“What’s more, the website www.equifaxsecurity2017.com/, which Equifax created to notify people of the breach, is highly problematic for a variety of reasons. It runs on a stock installation WordPress, a content management system that doesn’t provide the enterprise-grade security required for a site that asks people to provide their last name and all but three digits of their Social Security number. The TLS certificate doesn’t perform proper revocation checks. Worse still, the domain name isn’t registered to Equifax, and its format looks like precisely the kind of thing a criminal operation might use to steal people’s details. It’s no surprise that Cisco-owned Open DNS was blocking access to the site and warning it was a suspected phishing threat.
Another indications of sloppiness: a username for administering the site has been left in a page that was hosted here.”
Here is the thing. The state of corporate America today and the out-for-blood societal reactions (some could argue that this is just such a reaction) have made it necessary to plan for catastrophic events in advance, even simulate responses to sharpen skills. The harsh reality is that if there is a major event, every action the company takes will be closely watched and scrutinized, fairly or unfairly. This exact case should have been one of their disaster scenarios. If you run an airline, you should have a plan in place in the event of an aircraft crash or hijacking. It’s unpleasant to think about, but it’s the business they are in. If you run a bank, you ought to have something ready in the case of a bank robbery, a run on the bank or liquidity issues.
It seems like Equifax did have a plan but either followed it terribly or didn’t take it seriously enough to think it could happen to them. Setting up a WordPress site and requiring potentially affected customers to give limited portions of sensitive information was a bad plan.
I haven’t seen anyone ask the question yet (though I could have missed it) you I will pose it here: If only 209,000 were affected why not contact them individually? Send an email, or place a phone call along with some verifiable security measures, that inform the affected that their information could be compromised, what they intend to do about it and what consumers should know. Why not already set up the identity protection for them in advance? Protect them first while the details are sorted out.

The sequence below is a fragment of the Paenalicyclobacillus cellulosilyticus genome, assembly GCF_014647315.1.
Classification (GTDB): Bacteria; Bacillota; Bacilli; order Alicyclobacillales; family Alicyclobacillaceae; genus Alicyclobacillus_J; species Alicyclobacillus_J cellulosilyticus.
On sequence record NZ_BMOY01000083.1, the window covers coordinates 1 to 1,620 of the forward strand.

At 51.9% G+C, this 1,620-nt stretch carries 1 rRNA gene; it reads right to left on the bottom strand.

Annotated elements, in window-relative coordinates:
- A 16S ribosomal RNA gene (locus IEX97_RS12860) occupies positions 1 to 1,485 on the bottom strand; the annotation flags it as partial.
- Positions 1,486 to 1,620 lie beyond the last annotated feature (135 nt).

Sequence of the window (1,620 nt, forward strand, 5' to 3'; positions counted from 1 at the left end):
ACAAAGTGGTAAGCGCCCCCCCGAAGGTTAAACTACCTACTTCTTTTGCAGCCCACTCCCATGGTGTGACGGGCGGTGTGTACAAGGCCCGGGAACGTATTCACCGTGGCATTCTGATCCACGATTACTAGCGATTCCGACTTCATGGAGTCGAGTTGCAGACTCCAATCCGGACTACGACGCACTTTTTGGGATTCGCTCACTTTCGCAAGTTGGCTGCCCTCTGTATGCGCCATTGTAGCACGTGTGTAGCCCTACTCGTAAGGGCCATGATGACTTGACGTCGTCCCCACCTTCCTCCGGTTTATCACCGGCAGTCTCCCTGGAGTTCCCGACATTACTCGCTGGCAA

Meanwhile, I am over here filing a dispute to the same system they knew had been the source of the breach and I know nothing about it though Equifax had for several weeks. That’s bush league at best.
Tone-Deaf and Flat-Footed
I am not one to call for CEOs to get canned over events that happen at their organization – they can’t be everywhere all the time. I am one, however, to judge them on their response. When the Dr. Dao incident happened at United, I didn’t even blame CEO Oscar Muñoz for his initial response though he should have looked at the evidence first. People get bumped from airplanes all the time, some of them do not understand the contract of carriage and that the airline has a right to oversell a plane, and that customers accept the right of the airline to involuntarily deny boarding. His response seemed in line with the public reaction to that policy before he knew the whole extent of the matter. If anything, his reaction was far too quick and that is where I saw room for improvement.
Looking at the reaction to this event, leadership at Equifax had so many blunders it’s no wonder they were caught asleep at the wheel. When your business is holding people’s most sensitive information, your focus should be built around security. But Equifax (along with the other bureaus) would no doubt be a high value target for constant attacks from nefarious hackers. So plan, and execute when the plan goes south. Instead it came off as flat-footed.
Instead, leadership sold off $1.8MM in shares after the Equifax (though before these specific executives) knew of the problem and began their investigation but before the news was announced to the public causing a likely drop in the stock price. One thing to note about public companies, some executives that hold certain classes of shares are required to plan their asset sales well in advance. This was not such a sale. Assuming these three executives truly didn’t know about the breach and couldn’t be informed for security reasons, but were senior enough for these holdings to constitute a “small” portion of their holdings – buy the shares back! In a situation like this – optics matter. The optics on the stock sale loom large as it suggests that they had time and foresight to protect themselves when they didn’t seem to have time to protect the identities of millions of Americans.
The timeline is what really tells the story of Equifax’s poor approach and tone-deaf manner in this breach. The attack took place over several 8-10 weeks. Their investigation took another few weeks while they prepared their response simultaneously. Then the announcement comes and still delays affected customers by more than a week just from registering for the free protection that they could have turned on immediately?
Finally, someone should really consider starting a crisis management social media team to come in and take over for companies that experience disasters like this. The Equifax twitter approach is the definition of tone deaf.
Bad things happen to good companies. It’s their response that matters in these situations, and Equifax looked like a very small company caught in a very big mess. They are entrusted with the most sensitive data a person possesses, and they seemed completely unprepared despite weeks of planning and notice.
What do you think about their handling of the situation? Were you an affected party?